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Re: [T3] Master cylinder question

On 12 Nov 2001, at 21:29, Dave Hall wrote:

> The residual pressure valve, I understand from the technical manual, reduces
> the lost motion on braking by maintaining the shoes closer to the drums.
> I'll try to check the manual when I get a moment.

That pretty much reflects what I have seen written, too, but it 
doesn't jibe well with the fact that we expect the return springs to 
push the pistons all the way back into the cylinders each time.

> I don't think the old Beetle had anything fancy like that, and it stopped
> pretty well anyway - maybe it's VWs obsession for complicating things!

I've got some that were separate parts that I took off an old MC 
from something, I think it may have actually been a beetle, 
because I don't remember ever seeing them on type 3s. These 
were the kind that screw into the MC outlet ports.

I have a Chevy manual that talks about them for 60s Chevys, too,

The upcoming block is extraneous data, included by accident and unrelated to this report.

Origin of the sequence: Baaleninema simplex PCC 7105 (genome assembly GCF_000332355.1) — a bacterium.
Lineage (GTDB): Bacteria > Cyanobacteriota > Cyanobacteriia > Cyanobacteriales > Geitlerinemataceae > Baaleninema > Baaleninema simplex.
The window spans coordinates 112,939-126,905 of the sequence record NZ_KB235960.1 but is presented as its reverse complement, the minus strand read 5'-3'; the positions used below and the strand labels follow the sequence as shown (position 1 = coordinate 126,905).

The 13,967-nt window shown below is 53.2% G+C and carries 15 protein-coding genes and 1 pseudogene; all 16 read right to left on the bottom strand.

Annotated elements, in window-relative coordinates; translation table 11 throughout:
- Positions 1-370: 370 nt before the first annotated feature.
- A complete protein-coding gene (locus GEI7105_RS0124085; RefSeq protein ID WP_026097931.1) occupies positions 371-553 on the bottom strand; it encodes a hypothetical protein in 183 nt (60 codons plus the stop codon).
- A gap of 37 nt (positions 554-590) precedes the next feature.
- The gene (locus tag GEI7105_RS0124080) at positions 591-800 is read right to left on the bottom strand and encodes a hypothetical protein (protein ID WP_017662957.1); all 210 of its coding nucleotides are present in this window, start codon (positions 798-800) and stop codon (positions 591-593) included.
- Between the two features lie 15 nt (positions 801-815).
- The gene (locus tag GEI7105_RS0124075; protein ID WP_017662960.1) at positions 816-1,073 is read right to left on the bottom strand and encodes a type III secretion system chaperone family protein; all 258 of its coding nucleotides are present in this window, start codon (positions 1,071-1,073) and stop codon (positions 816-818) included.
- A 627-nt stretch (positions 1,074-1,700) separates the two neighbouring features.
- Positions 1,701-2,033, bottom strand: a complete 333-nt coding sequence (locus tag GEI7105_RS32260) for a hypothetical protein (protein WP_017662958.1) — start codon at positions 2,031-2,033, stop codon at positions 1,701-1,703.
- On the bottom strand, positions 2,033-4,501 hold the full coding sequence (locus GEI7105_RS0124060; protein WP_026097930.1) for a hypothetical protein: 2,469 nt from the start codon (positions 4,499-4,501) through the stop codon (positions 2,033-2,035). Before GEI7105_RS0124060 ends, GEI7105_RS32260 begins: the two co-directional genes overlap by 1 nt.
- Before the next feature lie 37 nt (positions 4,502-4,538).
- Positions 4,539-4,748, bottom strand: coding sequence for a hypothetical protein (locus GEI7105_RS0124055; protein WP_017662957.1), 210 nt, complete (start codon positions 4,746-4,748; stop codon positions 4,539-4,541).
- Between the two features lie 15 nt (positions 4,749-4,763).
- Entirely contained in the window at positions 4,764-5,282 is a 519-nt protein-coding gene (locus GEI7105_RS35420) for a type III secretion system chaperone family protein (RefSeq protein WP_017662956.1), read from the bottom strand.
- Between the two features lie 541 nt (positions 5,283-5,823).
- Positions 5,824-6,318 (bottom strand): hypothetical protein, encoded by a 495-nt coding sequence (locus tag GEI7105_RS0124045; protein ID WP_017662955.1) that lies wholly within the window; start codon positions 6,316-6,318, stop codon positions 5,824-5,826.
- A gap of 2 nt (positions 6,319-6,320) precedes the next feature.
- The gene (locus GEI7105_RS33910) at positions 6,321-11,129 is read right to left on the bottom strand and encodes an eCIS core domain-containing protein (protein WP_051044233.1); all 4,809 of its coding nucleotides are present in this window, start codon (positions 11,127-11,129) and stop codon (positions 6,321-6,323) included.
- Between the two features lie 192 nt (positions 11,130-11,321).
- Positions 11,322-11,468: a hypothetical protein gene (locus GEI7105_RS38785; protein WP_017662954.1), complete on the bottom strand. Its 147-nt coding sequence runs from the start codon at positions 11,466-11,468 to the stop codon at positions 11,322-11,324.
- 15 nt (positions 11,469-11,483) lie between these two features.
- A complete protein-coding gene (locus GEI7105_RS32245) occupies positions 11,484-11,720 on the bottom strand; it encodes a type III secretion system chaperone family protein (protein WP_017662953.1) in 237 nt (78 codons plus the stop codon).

so its not just a VW thing. I once rebuilt the MC for a 50 Chevy and 
it had one (the type buried at the bottom of the MC bore.) 

I really think they were just something that no one dared leave off 
because tradition demanded that they be there. I wonder if we can 
give credit to VW for being first to omit them. I have a manual that 
talks about the drilling in the outlet port being smaller in disk brake 
cars. The smaller port won't make any difference at all, but there it 

They point out that you MUST NOT use the MCs with the residual 
pressure valves on cars with disk brakes. At least this much 
makes sense.

Jim Adney, jadney@vwtype3.org
Madison, Wisconsin, USA

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